by Christine Wied
The big Trick or Treat day will soon be here. Try for a “green” holiday with these few suggestions.
- Decorations – Use natural items such as cornstalks, branches, and leaves and of course pumpkins and other colorful and different shaped squash. These can be composted or eaten later. Old bed sheets hung from the ceiling or tree can be transformed into a ghost. Try making mummified lanterns by reusing glass jars.
- Costumes – Store bought costumes are not only expensive, some are made from vinyl and other plastics that may be toxic or at least not earth friendly. Use your creativity and reuse what you already have at home. If you need to buy something, check out thrift stores. Sometimes you can find ready made costumes or items that you can reuse to make your own. For children, cardboard boxes can be made into robots, train engines or other items limited only by your imagination. Check with friends and swap last year’s costumes.
- Cosmetics – Although face painting may be a good alternative to masks for increased visibility especially for children, be careful about what is used. There are some still available that contain mercury and lead. Use only those approved as cosmetics but still read the labels carefully. Better yet make your own face paint with the linked recipe. It’s less expensive and safer.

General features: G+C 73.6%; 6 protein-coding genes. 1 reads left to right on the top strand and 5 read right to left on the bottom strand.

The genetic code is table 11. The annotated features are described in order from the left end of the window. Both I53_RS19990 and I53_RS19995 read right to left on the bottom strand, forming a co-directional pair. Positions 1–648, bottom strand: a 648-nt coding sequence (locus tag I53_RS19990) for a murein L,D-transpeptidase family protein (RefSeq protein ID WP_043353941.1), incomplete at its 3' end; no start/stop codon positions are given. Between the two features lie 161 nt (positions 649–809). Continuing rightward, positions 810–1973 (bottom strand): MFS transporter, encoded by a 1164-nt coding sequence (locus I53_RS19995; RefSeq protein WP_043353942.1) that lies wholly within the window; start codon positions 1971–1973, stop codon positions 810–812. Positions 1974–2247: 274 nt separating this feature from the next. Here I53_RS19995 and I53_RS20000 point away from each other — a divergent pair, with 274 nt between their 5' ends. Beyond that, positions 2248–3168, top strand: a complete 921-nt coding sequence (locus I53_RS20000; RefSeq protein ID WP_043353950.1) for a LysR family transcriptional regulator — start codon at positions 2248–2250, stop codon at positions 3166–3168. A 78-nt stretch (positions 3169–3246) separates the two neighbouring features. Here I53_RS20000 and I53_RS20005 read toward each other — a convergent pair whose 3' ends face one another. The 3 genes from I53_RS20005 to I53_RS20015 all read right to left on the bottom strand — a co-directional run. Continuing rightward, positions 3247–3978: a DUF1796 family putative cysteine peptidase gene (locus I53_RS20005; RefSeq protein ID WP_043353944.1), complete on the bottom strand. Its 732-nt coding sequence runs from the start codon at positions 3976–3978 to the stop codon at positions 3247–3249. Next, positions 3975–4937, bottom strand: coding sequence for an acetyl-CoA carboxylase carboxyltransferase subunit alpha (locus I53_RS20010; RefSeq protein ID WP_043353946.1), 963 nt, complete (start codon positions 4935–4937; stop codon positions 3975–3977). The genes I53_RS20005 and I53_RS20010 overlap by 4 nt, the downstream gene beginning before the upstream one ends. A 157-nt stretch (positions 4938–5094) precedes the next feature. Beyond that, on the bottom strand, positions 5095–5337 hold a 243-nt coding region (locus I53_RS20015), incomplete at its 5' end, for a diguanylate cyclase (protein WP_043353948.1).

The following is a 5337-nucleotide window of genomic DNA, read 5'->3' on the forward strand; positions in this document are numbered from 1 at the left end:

- Trick or Treat – Pillowcases or even an old tank top sewn at the bottom decorated or not, can be a good trick or treat bag. When giving out the treats, try to find those with the least packaging but still safe and sanitary. Remind children to wait until they get home to eat their goodies so they can be checked and wrappers don’t end up littering the street. What about fair trade chocolates or organic lollipops as an alternative give away? Some children are happy with stickers, pencils or fun-shaped erasers.
- Parties – Reduce trash by using pumpkins, squash and other vegetables as natural bowls for soups or dips. Instead of disposable, use reusable plates and utensils. Everything does not need to match. Stay away from expensive so-called biodegradable tableware. Many do not break down in home composting units and will not biodegrade in the landfill. Use pinking shears to cut fun holiday napkins from holiday themed or plain orange or black fabric. No sewing necessary and they are washable and reusable. If you have bottles or cans, be sure to put out a recycling container next to the trash for your guests convenience.
- Don’t be spooked. Visit a Green Halloween website for more ideas.
Contact: Christine Wied